Also, I think, the loss of help. After World War I, the people who fought in World War I came back, [and] they did not want to be someone’s butler or lady’s maid; they wanted to have their own jobs or their own businesses, and so it was very difficult at that time to get help. Many people were able to, but it wasn’t as easy as it had been before the war. And this continued into the ’30s, very much so.
Also, I think, there was the rise of the middle class, the demand for land on which to build single-family homes. These estates took up acres and acres of land, so when they were sold, they were sold off, they were subdivided, and they were subdivided into many, many houselots. If you were to drive up Gale Road, for example, now – when I first told you about it, it was the entire area was just made for the Gale family, and now there are many, many homes on all of those streets. So I think that all of these reasons added to the demise of that lifestyle. So most of the homes were demolished; we still have some in our town, but not many – especially now, in the era of condos. So many of these estates can be demolished and this area made for condo-dwellers, or, hopefully, if the exterior is kept, at least you keep the look of the building and then inside could be the condos, but the exterior really saves the look of a wonderful summer estate. So that era in our town is definitely gone. But again, let me just reiterate that without that book, we really would know very, very little about this time in Swampscott’s history.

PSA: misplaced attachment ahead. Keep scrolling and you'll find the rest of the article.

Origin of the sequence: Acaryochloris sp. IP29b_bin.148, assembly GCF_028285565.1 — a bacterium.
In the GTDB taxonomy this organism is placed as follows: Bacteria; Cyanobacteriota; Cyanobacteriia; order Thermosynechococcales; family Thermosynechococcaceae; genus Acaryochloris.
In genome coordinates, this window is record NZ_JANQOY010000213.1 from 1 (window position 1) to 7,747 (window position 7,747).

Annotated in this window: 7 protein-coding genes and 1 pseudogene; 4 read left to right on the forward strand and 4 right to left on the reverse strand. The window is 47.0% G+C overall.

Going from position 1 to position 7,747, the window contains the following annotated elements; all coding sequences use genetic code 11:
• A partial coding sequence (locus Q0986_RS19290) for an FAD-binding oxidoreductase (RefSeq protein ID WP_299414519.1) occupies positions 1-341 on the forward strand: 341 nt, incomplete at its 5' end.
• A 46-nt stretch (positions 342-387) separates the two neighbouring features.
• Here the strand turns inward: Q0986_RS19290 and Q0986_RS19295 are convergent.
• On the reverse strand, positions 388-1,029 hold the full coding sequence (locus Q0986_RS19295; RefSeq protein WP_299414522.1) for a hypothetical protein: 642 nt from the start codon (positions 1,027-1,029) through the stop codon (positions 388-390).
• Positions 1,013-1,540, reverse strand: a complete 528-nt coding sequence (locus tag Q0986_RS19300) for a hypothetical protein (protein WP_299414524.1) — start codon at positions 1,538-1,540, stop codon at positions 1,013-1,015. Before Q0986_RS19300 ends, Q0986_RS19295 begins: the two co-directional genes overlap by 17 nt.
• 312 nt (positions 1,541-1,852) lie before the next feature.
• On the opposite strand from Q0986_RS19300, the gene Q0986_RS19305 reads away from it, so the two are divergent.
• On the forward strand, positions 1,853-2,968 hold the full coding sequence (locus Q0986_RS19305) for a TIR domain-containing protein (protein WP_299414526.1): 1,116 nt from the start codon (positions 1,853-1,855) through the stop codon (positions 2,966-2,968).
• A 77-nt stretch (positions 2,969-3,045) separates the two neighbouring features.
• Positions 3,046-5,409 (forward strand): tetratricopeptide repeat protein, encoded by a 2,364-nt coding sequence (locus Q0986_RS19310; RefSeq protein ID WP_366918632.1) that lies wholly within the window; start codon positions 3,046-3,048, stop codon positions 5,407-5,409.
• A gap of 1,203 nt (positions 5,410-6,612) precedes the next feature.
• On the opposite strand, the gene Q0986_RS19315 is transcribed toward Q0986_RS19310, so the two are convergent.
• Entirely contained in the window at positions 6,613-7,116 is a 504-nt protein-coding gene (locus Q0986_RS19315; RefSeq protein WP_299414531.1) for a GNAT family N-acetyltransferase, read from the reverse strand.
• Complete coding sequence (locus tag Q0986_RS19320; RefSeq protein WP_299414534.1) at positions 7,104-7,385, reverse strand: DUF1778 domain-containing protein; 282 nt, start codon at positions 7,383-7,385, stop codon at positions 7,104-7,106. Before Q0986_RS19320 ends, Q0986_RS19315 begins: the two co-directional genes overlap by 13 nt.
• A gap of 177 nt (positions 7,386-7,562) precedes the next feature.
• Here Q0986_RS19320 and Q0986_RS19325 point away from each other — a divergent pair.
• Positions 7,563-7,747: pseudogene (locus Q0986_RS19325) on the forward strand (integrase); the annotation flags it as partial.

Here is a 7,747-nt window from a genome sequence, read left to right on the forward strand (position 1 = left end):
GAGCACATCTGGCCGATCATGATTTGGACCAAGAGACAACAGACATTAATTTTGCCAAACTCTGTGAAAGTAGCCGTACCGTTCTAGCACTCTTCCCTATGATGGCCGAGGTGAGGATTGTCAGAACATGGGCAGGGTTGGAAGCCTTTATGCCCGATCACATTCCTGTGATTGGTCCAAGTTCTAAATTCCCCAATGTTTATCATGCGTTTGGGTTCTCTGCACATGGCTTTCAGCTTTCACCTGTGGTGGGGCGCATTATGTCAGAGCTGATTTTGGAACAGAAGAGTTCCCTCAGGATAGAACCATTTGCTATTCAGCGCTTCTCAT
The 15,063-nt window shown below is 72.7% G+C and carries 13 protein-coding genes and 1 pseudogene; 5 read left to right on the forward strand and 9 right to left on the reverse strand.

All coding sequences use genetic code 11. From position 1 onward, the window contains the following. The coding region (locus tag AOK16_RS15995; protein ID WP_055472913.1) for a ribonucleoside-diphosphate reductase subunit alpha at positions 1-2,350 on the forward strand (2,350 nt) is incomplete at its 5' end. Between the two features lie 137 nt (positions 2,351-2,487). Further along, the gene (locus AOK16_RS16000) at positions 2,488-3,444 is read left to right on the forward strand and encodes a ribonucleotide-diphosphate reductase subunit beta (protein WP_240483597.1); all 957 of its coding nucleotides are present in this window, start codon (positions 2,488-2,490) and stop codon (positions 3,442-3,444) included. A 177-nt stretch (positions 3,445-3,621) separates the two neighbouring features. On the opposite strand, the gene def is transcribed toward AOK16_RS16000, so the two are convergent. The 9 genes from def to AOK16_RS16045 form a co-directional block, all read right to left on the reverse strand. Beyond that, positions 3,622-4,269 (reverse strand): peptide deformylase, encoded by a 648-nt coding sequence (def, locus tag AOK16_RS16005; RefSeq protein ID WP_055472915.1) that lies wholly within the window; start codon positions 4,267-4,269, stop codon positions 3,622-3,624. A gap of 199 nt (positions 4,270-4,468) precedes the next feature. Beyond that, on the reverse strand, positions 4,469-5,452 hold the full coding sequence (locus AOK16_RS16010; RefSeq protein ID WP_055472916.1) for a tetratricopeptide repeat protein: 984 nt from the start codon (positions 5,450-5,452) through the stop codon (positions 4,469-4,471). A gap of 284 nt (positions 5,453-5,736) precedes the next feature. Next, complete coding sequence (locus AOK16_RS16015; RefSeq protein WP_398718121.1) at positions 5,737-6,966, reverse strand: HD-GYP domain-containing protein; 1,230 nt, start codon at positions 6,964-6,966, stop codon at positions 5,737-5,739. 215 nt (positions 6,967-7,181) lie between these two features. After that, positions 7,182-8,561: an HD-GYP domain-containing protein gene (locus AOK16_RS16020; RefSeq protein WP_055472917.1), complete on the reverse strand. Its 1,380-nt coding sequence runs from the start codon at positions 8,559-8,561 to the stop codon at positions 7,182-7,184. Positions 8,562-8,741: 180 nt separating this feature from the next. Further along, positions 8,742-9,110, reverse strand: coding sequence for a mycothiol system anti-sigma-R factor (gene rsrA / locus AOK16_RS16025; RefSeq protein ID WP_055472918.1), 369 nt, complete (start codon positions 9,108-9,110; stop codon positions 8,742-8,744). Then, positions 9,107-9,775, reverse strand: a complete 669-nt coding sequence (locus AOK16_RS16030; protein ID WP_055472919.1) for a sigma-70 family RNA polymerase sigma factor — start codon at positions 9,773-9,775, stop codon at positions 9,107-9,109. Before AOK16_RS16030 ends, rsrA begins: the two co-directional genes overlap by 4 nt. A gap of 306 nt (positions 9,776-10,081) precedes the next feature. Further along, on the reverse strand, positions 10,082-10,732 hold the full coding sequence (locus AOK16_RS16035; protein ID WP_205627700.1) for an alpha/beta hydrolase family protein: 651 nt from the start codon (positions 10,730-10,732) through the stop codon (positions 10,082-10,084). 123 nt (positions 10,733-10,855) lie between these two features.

Susan: It’s so impressive that she took the time and effort to write all of her memories down and leave that as a legacy for all the rest of us to enjoy. And I guess life does move on, eras change, but it’s so fun to have a glimpse of what life was like in such a different era.
Mary: It is.
Susan: Oh, thank you so much for sharing this with us today, Mary. I’m enjoying having heard about it and getting little glimpses of Swampscott of yesteryear.
Well, take care – thank you so much for joining me!
Mary: Thank you!
Susan: And we’ll say goodbye then –